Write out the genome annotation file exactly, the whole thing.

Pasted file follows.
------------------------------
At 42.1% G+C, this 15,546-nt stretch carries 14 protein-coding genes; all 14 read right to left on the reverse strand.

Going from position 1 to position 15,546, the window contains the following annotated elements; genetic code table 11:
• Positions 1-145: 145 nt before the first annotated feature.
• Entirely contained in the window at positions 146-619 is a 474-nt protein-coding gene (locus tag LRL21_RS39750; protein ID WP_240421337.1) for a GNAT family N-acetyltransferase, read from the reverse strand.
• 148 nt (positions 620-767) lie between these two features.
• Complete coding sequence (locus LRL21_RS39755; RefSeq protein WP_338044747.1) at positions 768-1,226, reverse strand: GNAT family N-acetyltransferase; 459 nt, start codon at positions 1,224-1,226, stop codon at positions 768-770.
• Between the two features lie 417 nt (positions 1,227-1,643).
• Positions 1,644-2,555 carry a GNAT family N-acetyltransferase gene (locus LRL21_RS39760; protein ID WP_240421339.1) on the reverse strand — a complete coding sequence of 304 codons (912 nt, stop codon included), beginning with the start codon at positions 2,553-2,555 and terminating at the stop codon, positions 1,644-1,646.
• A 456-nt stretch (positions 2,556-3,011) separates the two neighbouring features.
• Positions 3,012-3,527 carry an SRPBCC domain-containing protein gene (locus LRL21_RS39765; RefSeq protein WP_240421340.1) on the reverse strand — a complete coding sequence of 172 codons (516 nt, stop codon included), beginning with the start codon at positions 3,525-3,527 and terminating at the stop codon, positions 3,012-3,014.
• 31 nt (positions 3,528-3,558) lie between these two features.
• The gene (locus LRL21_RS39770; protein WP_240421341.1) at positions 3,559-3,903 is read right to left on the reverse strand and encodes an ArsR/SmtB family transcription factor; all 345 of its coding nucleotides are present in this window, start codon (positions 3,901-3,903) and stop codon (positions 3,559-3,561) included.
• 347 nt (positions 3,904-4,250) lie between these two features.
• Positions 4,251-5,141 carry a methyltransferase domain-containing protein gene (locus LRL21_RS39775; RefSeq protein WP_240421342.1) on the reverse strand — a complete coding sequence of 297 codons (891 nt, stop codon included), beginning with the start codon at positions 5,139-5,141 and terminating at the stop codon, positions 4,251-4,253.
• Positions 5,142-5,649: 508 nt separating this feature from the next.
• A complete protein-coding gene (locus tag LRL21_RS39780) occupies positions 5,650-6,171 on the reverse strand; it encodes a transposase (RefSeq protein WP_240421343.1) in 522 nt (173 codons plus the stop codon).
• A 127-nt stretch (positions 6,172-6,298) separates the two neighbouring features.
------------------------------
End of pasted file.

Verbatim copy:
At 42.1% G+C, this 15,546-nt stretch carries 14 protein-coding genes; all 14 read right to left on the reverse strand.

Going from position 1 to position 15,546, the window contains the following annotated elements; genetic code table 11:
• Positions 1-145: 145 nt before the first annotated feature.
• Entirely contained in the window at positions 146-619 is a 474-nt protein-coding gene (locus tag LRL21_RS39750; protein ID WP_240421337.1) for a GNAT family N-acetyltransferase, read from the reverse strand.
• 148 nt (positions 620-767) lie between these two features.
• Complete coding sequence (locus LRL21_RS39755; RefSeq protein WP_338044747.1) at positions 768-1,226, reverse strand: GNAT family N-acetyltransferase; 459 nt, start codon at positions 1,224-1,226, stop codon at positions 768-770.
• Between the two features lie 417 nt (positions 1,227-1,643).
• Positions 1,644-2,555 carry a GNAT family N-acetyltransferase gene (locus LRL21_RS39760; protein ID WP_240421339.1) on the reverse strand — a complete coding sequence of 304 codons (912 nt, stop codon included), beginning with the start codon at positions 2,553-2,555 and terminating at the stop codon, positions 1,644-1,646.
• A 456-nt stretch (positions 2,556-3,011) separates the two neighbouring features.
• Positions 3,012-3,527 carry an SRPBCC domain-containing protein gene (locus LRL21_RS39765; RefSeq protein WP_240421340.1) on the reverse strand — a complete coding sequence of 172 codons (516 nt, stop codon included), beginning with the start codon at positions 3,525-3,527 and terminating at the stop codon, positions 3,012-3,014.
• 31 nt (positions 3,528-3,558) lie between these two features.
• The gene (locus LRL21_RS39770; protein WP_240421341.1) at positions 3,559-3,903 is read right to left on the reverse strand and encodes an ArsR/SmtB family transcription factor; all 345 of its coding nucleotides are present in this window, start codon (positions 3,901-3,903) and stop codon (positions 3,559-3,561) included.
• 347 nt (positions 3,904-4,250) lie between these two features.
• Positions 4,251-5,141 carry a methyltransferase domain-containing protein gene (locus LRL21_RS39775; RefSeq protein WP_240421342.1) on the reverse strand — a complete coding sequence of 297 codons (891 nt, stop codon included), beginning with the start codon at positions 5,139-5,141 and terminating at the stop codon, positions 4,251-4,253.
• Positions 5,142-5,649: 508 nt separating this feature from the next.
• A complete protein-coding gene (locus tag LRL21_RS39780) occupies positions 5,650-6,171 on the reverse strand; it encodes a transposase (RefSeq protein WP_240421343.1) in 522 nt (173 codons plus the stop codon).
• A 127-nt stretch (positions 6,172-6,298) separates the two neighbouring features.